And this year, we did it all again! The second CAETE expo was held from September 26th to 29th, where we introduced an additional ten exciting, innovative SME African brands to the Chinese market. These brands demonstrate a broad range of African talents and expertise and sit within various sectors such as footwear, fashion, jewellery and beverages, and come from a range of countries, including Ethiopia, Kenya, Uganda, Rwanda, Tanzania and South Africa. Once again, the brand’s products were extremely popular!
First, we have Kazi Yetu, a Tanzanian organic tea brand, who package their tea using biodegradable pyramid bags to keep environmental impact to a minimum. Kazi Yetu also employs marginalised, artisanal women, most of whom are single mothers. The brand also reinvests a proportion of its profits too supporting over 2,000 Tanzanian farmers through training programmes. There is a growing demand for unique, foreign tea in China, with the tea market valued at over USD 10 billion. Kazi Yetu can tap into this demand and reach thousands of new customers, especially through utilising China’s e-commerce and retail channels.
Other examples of the brands we support include 1000 Hills Distillery from Rwanda, who sources all their materially locally to support other Rwandan SMEs and turns the methanol by-product into a low-cost mosquito repellent.
Or take Monks Gin from South Africa, who use locally sourced botanicals from the mountains around their distillery to reduce their carbon footprint. The distillery is also the first off-grid distillery in Africa and is powered by solar energy!
Freddy is a research intern in Africa Reimagined. He focuses on Chinese market research and wishes to assist African high-end brands to achieve success in China. He also has interest in international relations. Freddy is pursuing a bachelor’s degree in economics.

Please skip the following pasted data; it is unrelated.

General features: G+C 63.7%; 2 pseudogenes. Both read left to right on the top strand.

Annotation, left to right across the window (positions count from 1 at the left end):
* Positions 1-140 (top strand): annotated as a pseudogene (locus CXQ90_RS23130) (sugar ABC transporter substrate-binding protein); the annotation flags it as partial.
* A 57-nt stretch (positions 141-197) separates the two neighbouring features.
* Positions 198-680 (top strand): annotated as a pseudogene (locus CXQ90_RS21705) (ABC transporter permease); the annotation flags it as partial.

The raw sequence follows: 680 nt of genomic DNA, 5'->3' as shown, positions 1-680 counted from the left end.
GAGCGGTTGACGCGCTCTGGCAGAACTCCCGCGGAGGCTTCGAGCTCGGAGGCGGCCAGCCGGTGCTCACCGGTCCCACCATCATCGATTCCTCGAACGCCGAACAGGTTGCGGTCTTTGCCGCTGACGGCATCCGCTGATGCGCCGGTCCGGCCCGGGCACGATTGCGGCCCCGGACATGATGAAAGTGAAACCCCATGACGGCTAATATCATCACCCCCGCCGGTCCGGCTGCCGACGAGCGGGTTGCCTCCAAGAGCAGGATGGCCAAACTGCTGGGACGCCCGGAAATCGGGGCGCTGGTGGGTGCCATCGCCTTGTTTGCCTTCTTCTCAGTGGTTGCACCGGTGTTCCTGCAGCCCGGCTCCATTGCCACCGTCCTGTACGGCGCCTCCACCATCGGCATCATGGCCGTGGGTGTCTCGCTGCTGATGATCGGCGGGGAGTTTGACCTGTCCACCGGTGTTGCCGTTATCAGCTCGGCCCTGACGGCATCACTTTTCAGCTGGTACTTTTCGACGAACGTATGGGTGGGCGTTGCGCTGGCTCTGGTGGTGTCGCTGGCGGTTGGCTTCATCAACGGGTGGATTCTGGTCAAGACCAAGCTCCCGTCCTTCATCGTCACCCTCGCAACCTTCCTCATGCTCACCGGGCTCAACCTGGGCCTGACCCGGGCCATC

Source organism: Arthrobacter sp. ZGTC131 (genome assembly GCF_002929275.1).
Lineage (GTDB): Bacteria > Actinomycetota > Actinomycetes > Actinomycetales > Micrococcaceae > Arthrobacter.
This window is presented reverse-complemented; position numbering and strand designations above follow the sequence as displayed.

Sena Voncujovi is a research and policy analyst at Development Reimagined. Voncujovi specializes in global health issues, Japan-Africa relations, and China-Africa relations. He served as the Editor-in-chief of Peking University’s Africa Think Tank (PATT) during his master’s in International Relations & Politics as a Yenching Scholar. Voncujovi previously advised the Ghanaian government for the 2019 TICAD 7 Conference held in Yokohama. He is the co-founder of Jaspora, Tokyo’s largest community of African diasporan diplomats, changemakers, professionals, students, and business people.
Fikayo Akeredolu is a finance and research analyst at Development Reimagined. She is studying for a PhD in Politics & International Relations at Oxford. Her research focuses on how African countries can better leverage economic and political power. She has experience in financial products from Bloomberg LP and Thomson Reuters. She is also a Schwarzman Scholar.
Yixin is a Junior Research Analyst and her focus areas is on public-private partnership and entrepreneurship. She has over three years of working experience in both private and public sectors in Ethiopia. She was the China Liaison Officer for project ‘Partnership for Investment and Growth in Africa’ at International Trade Centre, where she accumulated rich experience in investment and trade promotion.
Ivory is a Kenyan lawyer with experience in policy research and analysis. She also supports the communications team through liaising with African brands, creating graphic content and other external outputs at AR. Ivory speaks English, Swahili and French